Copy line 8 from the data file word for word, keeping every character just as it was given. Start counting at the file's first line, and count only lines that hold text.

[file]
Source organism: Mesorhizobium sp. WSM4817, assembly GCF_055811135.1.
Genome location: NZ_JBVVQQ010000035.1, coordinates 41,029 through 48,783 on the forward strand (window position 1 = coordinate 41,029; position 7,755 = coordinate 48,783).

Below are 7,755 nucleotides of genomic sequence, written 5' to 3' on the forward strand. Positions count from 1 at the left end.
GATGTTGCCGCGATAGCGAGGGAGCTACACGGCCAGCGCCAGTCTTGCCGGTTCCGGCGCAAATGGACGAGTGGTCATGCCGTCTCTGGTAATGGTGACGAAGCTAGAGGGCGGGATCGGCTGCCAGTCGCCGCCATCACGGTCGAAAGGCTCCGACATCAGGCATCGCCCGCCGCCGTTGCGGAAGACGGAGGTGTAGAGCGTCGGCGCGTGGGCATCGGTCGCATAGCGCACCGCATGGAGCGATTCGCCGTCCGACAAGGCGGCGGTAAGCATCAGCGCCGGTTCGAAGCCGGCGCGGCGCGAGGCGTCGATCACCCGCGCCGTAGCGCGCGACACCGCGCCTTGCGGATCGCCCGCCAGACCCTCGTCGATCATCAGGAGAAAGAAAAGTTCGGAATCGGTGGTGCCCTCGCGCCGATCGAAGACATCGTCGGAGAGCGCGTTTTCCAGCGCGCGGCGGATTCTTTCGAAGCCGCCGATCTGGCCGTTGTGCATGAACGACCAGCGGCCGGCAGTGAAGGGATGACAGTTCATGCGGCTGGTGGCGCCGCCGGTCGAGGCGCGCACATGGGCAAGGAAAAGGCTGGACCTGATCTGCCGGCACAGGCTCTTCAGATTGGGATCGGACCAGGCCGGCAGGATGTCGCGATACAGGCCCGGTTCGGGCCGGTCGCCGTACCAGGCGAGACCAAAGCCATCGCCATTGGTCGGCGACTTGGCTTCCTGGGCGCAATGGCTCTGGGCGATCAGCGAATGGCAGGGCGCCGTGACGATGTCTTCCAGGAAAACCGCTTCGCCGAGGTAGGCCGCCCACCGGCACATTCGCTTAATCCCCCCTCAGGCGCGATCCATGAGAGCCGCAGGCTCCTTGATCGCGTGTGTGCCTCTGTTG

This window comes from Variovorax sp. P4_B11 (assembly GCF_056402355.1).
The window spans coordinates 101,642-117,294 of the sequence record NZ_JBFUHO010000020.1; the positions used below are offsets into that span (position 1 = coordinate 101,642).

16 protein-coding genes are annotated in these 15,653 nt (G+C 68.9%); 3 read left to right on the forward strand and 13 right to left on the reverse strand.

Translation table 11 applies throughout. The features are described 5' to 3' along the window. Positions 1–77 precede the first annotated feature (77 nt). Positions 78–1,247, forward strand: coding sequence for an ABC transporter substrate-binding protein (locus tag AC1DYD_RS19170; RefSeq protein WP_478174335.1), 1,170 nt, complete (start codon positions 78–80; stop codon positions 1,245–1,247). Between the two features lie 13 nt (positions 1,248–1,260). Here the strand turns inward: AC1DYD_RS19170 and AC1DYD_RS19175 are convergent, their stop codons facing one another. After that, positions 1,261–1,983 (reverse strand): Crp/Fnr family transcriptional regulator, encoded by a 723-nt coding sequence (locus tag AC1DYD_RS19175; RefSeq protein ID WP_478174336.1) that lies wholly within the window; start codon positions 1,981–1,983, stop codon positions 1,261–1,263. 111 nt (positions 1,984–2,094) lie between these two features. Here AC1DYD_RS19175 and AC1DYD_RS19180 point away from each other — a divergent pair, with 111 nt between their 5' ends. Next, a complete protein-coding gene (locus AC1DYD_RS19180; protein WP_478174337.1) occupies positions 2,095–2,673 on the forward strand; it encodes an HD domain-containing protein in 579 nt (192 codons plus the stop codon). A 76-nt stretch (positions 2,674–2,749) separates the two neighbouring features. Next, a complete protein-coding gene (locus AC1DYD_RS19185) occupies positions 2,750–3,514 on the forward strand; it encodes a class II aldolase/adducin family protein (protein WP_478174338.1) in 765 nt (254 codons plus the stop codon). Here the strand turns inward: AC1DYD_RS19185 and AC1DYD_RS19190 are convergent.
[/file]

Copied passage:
Translation table 11 applies throughout. The features are described 5' to 3' along the window. Positions 1–77 precede the first annotated feature (77 nt). Positions 78–1,247, forward strand: coding sequence for an ABC transporter substrate-binding protein (locus tag AC1DYD_RS19170; RefSeq protein WP_478174335.1), 1,170 nt, complete (start codon positions 78–80; stop codon positions 1,245–1,247). Between the two features lie 13 nt (positions 1,248–1,260). Here the strand turns inward: AC1DYD_RS19170 and AC1DYD_RS19175 are convergent, their stop codons facing one another. After that, positions 1,261–1,983 (reverse strand): Crp/Fnr family transcriptional regulator, encoded by a 723-nt coding sequence (locus tag AC1DYD_RS19175; RefSeq protein ID WP_478174336.1) that lies wholly within the window; start codon positions 1,981–1,983, stop codon positions 1,261–1,263. 111 nt (positions 1,984–2,094) lie between these two features. Here AC1DYD_RS19175 and AC1DYD_RS19180 point away from each other — a divergent pair, with 111 nt between their 5' ends. Next, a complete protein-coding gene (locus AC1DYD_RS19180; protein WP_478174337.1) occupies positions 2,095–2,673 on the forward strand; it encodes an HD domain-containing protein in 579 nt (192 codons plus the stop codon). A 76-nt stretch (positions 2,674–2,749) separates the two neighbouring features. Next, a complete protein-coding gene (locus AC1DYD_RS19185) occupies positions 2,750–3,514 on the forward strand; it encodes a class II aldolase/adducin family protein (protein WP_478174338.1) in 765 nt (254 codons plus the stop codon). Here the strand turns inward: AC1DYD_RS19185 and AC1DYD_RS19190 are convergent.